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I’m an artist, self-taught designer, and educator who is hell-bent on teaching everyone how to get started with Islamic geometry.

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Beside writing super useful blog posts I also teach how to create Islamic geometric patterns



What is Islamic Art


I started with Islamic art in 2016-2017 and it has been an amazing journey so far where I studied a lot, travelled to see the patterns and teach them to my students.

This art form is so pure and unique. Maybe this is why it’s gaining popularity around the world.

So if you want to learn more about Islamic art and patterns you are in the right place.

But first thing first.



Islamic art is a visual art that encompasses all the arts produced from the 7th to the 19th century in the Islamic lands, but it doesn’t refer only to religious art.

The term Islamic art applies to all art forms produced in the Islamic world by Muslim artists for patrons of any faith. But it also includes the works created by Jews, Christians, and others, living in Islamic lands, for Muslim patrons.

Islamic art is difficult to characterize because it covers a wide range of lands, periods, and genres. Nevertheless, it can be represented by three distinct disciplines: geometry, islimi and calligraphy.

These 3 art forms were and still are implemented on every craft typical of the Islamic world such as:

  • architecture
  • glassmaking
  • pottery
  • ceramics
  • carpets
  • embroidery
  • plaster carving
  • miniature painting etc.




Before going into the details, I want to express what Islamic geometry means to me. Islamic geometry is the calm during the storm, it’s the moment of stillness in a chaotic life, it’s the deep breath that helps me face the world.

The peacefulness that I feel in every construction line, stroke or shape is something that I wish everybody could witness in his/her life.

Geometry was invented long before the birth of Islam. Egyptians, Ancient Greeks and many others used a compass or divider, a straight edge and a tee square to build pyramids, temples and cathedrals.

Islam has helped to preserve that knowledge and hand it down to the present day.

But the meaning of geometry is not only of practical connotation. It has a deeper definition of both cosmologically and philosophically.


Seyyed Hossein Nasr wrote in the foreword of the book Islamic Patterns An Analytical and Cosmological Approach by Keith Critchlow:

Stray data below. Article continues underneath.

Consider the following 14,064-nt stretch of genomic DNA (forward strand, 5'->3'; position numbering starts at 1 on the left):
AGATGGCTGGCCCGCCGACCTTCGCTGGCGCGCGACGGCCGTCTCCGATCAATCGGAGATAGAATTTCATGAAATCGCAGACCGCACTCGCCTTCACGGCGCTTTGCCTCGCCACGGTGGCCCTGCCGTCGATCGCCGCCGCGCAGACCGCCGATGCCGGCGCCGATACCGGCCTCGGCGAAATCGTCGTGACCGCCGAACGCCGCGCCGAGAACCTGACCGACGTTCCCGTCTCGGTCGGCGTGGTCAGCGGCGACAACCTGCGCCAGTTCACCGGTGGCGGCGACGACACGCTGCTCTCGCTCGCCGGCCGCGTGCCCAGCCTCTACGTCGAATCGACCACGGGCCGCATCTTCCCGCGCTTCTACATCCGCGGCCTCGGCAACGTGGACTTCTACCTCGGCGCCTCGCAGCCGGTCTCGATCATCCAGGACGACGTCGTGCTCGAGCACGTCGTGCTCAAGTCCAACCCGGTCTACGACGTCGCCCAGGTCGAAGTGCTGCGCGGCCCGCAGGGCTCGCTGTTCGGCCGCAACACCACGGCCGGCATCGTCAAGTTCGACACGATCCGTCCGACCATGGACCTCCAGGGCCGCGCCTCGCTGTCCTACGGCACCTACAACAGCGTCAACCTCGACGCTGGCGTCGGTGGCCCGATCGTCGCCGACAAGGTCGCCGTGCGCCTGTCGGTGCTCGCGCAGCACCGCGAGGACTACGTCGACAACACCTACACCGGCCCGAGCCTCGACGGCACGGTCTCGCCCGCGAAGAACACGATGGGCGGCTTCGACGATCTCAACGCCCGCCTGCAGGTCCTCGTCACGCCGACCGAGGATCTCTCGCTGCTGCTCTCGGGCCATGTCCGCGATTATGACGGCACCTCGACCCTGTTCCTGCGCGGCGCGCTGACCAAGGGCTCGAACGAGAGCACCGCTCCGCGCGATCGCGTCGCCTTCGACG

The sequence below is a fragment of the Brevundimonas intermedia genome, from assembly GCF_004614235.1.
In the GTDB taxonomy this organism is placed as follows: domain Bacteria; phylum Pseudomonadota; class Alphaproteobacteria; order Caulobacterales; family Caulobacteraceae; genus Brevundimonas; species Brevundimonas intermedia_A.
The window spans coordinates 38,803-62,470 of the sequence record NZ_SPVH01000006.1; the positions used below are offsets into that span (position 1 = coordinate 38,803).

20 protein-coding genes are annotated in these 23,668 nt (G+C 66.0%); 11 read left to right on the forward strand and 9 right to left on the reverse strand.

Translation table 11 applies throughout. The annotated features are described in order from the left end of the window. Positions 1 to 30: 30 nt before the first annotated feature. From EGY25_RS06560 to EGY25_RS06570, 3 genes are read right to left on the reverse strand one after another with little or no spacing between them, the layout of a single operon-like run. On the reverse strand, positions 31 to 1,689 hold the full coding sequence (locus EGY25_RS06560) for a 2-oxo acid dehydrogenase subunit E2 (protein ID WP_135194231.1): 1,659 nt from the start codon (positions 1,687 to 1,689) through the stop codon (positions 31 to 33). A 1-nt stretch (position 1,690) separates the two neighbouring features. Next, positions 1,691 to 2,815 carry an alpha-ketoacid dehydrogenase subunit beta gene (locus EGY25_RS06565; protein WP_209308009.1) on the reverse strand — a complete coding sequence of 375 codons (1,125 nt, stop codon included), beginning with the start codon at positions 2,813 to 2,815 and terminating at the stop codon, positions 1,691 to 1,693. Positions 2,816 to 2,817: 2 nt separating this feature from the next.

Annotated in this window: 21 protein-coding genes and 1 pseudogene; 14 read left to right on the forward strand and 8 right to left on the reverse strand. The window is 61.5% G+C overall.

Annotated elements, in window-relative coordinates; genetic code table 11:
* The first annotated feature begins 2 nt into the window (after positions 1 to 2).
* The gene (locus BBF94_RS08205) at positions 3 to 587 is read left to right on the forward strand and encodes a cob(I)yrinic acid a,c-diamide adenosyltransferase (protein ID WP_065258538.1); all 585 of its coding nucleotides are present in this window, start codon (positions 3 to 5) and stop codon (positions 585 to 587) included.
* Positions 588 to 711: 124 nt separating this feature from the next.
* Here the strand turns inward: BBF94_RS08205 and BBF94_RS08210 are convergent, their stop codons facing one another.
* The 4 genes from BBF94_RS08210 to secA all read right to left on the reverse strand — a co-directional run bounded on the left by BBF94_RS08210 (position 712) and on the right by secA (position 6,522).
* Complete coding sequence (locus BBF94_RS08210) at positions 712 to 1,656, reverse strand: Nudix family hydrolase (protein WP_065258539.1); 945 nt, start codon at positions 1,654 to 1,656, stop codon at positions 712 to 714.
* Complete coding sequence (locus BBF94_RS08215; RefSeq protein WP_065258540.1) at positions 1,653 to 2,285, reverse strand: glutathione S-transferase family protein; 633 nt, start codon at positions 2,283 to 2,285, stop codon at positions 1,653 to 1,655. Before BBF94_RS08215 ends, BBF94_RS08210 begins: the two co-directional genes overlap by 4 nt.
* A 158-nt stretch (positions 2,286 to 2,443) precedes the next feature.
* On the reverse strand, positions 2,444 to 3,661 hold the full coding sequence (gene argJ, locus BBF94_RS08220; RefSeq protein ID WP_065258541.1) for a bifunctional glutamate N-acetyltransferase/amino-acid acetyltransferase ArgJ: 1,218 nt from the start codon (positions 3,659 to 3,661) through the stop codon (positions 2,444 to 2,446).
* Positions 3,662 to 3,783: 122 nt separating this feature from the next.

“The doctrine of unity which is central to the Islamic revelation combined with the nomadic spirituality which Islam made its own brought into being an aniconic art wherein the spiritual world was reflected in the sensible world not through various iconic forms but through geometry and rhythm, through arabesques and calligraphy which reflect directly the worlds above and ultimately the supernal sun of Divine Unity.”


Islamic geometric patterns are based on mathematics and fit in perfectly on a plane. Patterns are created with compassn and straight edge and they always start from a circle. The central star or the petals of the rosette can be counted and that is usually how patterns are named (five pointed or five fold, six pointed or six fold, eight pointed or eight fold etc)



Islimi, arabesques, biomorphic patterns, call it whatever you want, but this easy-looking art form is anything but easy.

Maybe it’s because I like hard corners more than curvy lines or perhaps it’s because I’m a hopeless perfectionist, but the 2 times I attempted at Islimi it took me hours to create a symmetrical and balanced pattern.

This free-hand type of art follows a geometric grid representing the underlying order of nature, and it can be used to:

  • illuminate calligraphy
  • embellish geometric patterns
  • ornate carved plaster, ceramics, wood etc.
  • used on their own as the main focus




If you think I’m patient, you have never met a calligrapher.

I think Arabic calligraphy is the hardest of the 3 art forms and the most important as it has been used to write the Qur’an.


Paul Marchant wrote in the book Arts and Crafts of the Islamic Lands:

“Geometry, combined together with islimi representing love, provides the setting, which is united by the addition of calligraphy representing the Divine wisdom of the word of God made manifest in the Holy Qur’an.”


Many scripts were developed during the years (more than 20 scripts) but the ones in common use today are Thuluth, Naskh, Muhaqqaq, Maghrebi Kufic, Nast’aliq, Diwani, Riq’a and Squared Kufic.


Nowadays, Islamic art is growing in popularity and if you want to learn  more check the rest of my blog posts here. 


***Affiliate disclosure: This blog post contains affiliate links which means that I may earn a small commission – at no extra cost to you. This helps to support my work so that I can continue to make valuable free content for you.***


Back to Basics: What is Islamic Art?

January 1, 2020

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  1. Akbar says:

    Hi Sandy. Follow you on insta so Really appreciate all the time & effort you put into sharing about geometry. Like ur first blog – great intro & overview I think. U asked for feedback … keep doing what ur doing! And thanks again

    • Sandy Kurt says:

      Thank you so much Akbar. It means the world to me. I have a lot to write about indeed and can’t wait to share all the content with you all

  2. Satya says:

    Your insta follower! Hi Sandy. Thanks for explaining the differences between the arts. I think it would be handy and more captivating if you added illustrations to show examples of each of the art styles. All the best!

    • Sandy Kurt says:

      Hello Satya. Thank you very much for your insight. It is very helpful indeed. Will take it into consideration for my next blog post

  3. Maram says:

    Hi Sandy! Thank you for this short but powerful introduction! I didn’t know that islamic illumination Is also called islimi, thanks for the info 😉

    • Sandy Kurt says:

      We still have so many things to learn right? Sometimes this frightens me other times it get me excited. The good thing is to always keep learning

  4. Fatimah Agha says: